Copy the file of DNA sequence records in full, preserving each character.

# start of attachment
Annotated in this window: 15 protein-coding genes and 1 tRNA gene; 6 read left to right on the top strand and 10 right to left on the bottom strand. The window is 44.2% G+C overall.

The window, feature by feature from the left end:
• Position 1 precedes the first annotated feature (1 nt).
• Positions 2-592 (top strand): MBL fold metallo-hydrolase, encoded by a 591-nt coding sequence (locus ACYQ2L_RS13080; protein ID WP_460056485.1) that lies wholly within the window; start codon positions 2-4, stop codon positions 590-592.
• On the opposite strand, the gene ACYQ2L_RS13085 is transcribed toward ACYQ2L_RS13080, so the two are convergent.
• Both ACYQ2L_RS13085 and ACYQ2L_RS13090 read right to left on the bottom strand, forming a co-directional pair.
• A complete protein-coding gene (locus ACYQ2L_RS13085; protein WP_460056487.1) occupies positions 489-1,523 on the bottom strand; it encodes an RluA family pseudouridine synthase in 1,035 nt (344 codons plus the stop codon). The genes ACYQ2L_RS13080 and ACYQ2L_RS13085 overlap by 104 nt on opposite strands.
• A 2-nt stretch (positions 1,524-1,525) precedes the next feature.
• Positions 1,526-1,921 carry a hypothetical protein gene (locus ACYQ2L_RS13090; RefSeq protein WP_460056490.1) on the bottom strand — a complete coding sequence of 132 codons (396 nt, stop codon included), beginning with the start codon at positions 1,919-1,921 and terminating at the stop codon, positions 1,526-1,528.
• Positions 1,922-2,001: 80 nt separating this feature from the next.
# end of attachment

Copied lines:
Annotated in this window: 15 protein-coding genes and 1 tRNA gene; 6 read left to right on the top strand and 10 right to left on the bottom strand. The window is 44.2% G+C overall.

The window, feature by feature from the left end:
• Position 1 precedes the first annotated feature (1 nt).
• Positions 2-592 (top strand): MBL fold metallo-hydrolase, encoded by a 591-nt coding sequence (locus ACYQ2L_RS13080; protein ID WP_460056485.1) that lies wholly within the window; start codon positions 2-4, stop codon positions 590-592.
• On the opposite strand, the gene ACYQ2L_RS13085 is transcribed toward ACYQ2L_RS13080, so the two are convergent.
• Both ACYQ2L_RS13085 and ACYQ2L_RS13090 read right to left on the bottom strand, forming a co-directional pair.
• A complete protein-coding gene (locus ACYQ2L_RS13085; protein WP_460056487.1) occupies positions 489-1,523 on the bottom strand; it encodes an RluA family pseudouridine synthase in 1,035 nt (344 codons plus the stop codon). The genes ACYQ2L_RS13080 and ACYQ2L_RS13085 overlap by 104 nt on opposite strands.
• A 2-nt stretch (positions 1,524-1,525) precedes the next feature.
• Positions 1,526-1,921 carry a hypothetical protein gene (locus ACYQ2L_RS13090; RefSeq protein WP_460056490.1) on the bottom strand — a complete coding sequence of 132 codons (396 nt, stop codon included), beginning with the start codon at positions 1,919-1,921 and terminating at the stop codon, positions 1,526-1,528.
• Positions 1,922-2,001: 80 nt separating this feature from the next.